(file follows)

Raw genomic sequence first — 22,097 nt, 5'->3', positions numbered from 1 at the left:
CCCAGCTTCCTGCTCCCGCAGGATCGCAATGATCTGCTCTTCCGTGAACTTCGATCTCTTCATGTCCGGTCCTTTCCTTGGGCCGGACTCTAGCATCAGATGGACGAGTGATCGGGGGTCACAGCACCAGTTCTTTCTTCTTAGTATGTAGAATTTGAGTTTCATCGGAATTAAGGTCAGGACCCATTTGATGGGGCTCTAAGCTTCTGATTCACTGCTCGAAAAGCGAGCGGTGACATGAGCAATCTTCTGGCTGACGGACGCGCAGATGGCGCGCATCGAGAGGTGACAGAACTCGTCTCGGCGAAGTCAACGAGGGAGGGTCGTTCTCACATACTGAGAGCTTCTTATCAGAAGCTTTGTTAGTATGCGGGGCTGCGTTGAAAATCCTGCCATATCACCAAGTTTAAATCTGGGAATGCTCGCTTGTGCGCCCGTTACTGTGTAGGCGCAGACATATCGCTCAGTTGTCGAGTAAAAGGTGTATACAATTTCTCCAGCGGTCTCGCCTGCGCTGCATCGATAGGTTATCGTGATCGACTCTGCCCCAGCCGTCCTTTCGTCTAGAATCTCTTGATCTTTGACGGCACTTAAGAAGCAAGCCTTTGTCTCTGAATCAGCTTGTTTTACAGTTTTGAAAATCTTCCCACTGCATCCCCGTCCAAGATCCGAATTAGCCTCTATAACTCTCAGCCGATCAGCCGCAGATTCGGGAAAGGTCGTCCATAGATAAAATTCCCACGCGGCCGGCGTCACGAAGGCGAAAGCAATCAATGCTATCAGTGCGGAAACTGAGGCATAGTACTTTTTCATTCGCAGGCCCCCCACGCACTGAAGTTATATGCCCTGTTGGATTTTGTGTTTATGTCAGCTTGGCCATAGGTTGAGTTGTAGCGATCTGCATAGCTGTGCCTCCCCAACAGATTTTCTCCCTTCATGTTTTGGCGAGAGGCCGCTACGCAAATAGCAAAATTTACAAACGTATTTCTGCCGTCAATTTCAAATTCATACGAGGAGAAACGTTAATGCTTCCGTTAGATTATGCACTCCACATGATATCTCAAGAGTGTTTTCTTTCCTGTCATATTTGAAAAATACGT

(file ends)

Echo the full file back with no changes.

Raw genomic sequence first — 22,097 nt, 5'->3', positions numbered from 1 at the left:
CCCAGCTTCCTGCTCCCGCAGGATCGCAATGATCTGCTCTTCCGTGAACTTCGATCTCTTCATGTCCGGTCCTTTCCTTGGGCCGGACTCTAGCATCAGATGGACGAGTGATCGGGGGTCACAGCACCAGTTCTTTCTTCTTAGTATGTAGAATTTGAGTTTCATCGGAATTAAGGTCAGGACCCATTTGATGGGGCTCTAAGCTTCTGATTCACTGCTCGAAAAGCGAGCGGTGACATGAGCAATCTTCTGGCTGACGGACGCGCAGATGGCGCGCATCGAGAGGTGACAGAACTCGTCTCGGCGAAGTCAACGAGGGAGGGTCGTTCTCACATACTGAGAGCTTCTTATCAGAAGCTTTGTTAGTATGCGGGGCTGCGTTGAAAATCCTGCCATATCACCAAGTTTAAATCTGGGAATGCTCGCTTGTGCGCCCGTTACTGTGTAGGCGCAGACATATCGCTCAGTTGTCGAGTAAAAGGTGTATACAATTTCTCCAGCGGTCTCGCCTGCGCTGCATCGATAGGTTATCGTGATCGACTCTGCCCCAGCCGTCCTTTCGTCTAGAATCTCTTGATCTTTGACGGCACTTAAGAAGCAAGCCTTTGTCTCTGAATCAGCTTGTTTTACAGTTTTGAAAATCTTCCCACTGCATCCCCGTCCAAGATCCGAATTAGCCTCTATAACTCTCAGCCGATCAGCCGCAGATTCGGGAAAGGTCGTCCATAGATAAAATTCCCACGCGGCCGGCGTCACGAAGGCGAAAGCAATCAATGCTATCAGTGCGGAAACTGAGGCATAGTACTTTTTCATTCGCAGGCCCCCCACGCACTGAAGTTATATGCCCTGTTGGATTTTGTGTTTATGTCAGCTTGGCCATAGGTTGAGTTGTAGCGATCTGCATAGCTGTGCCTCCCCAACAGATTTTCTCCCTTCATGTTTTGGCGAGAGGCCGCTACGCAAATAGCAAAATTTACAAACGTATTTCTGCCGTCAATTTCAAATTCATACGAGGAGAAACGTTAATGCTTCCGTTAGATTATGCACTCCACATGATATCTCAAGAGTGTTTTCTTTCCTGTCATATTTGAAAAATACGT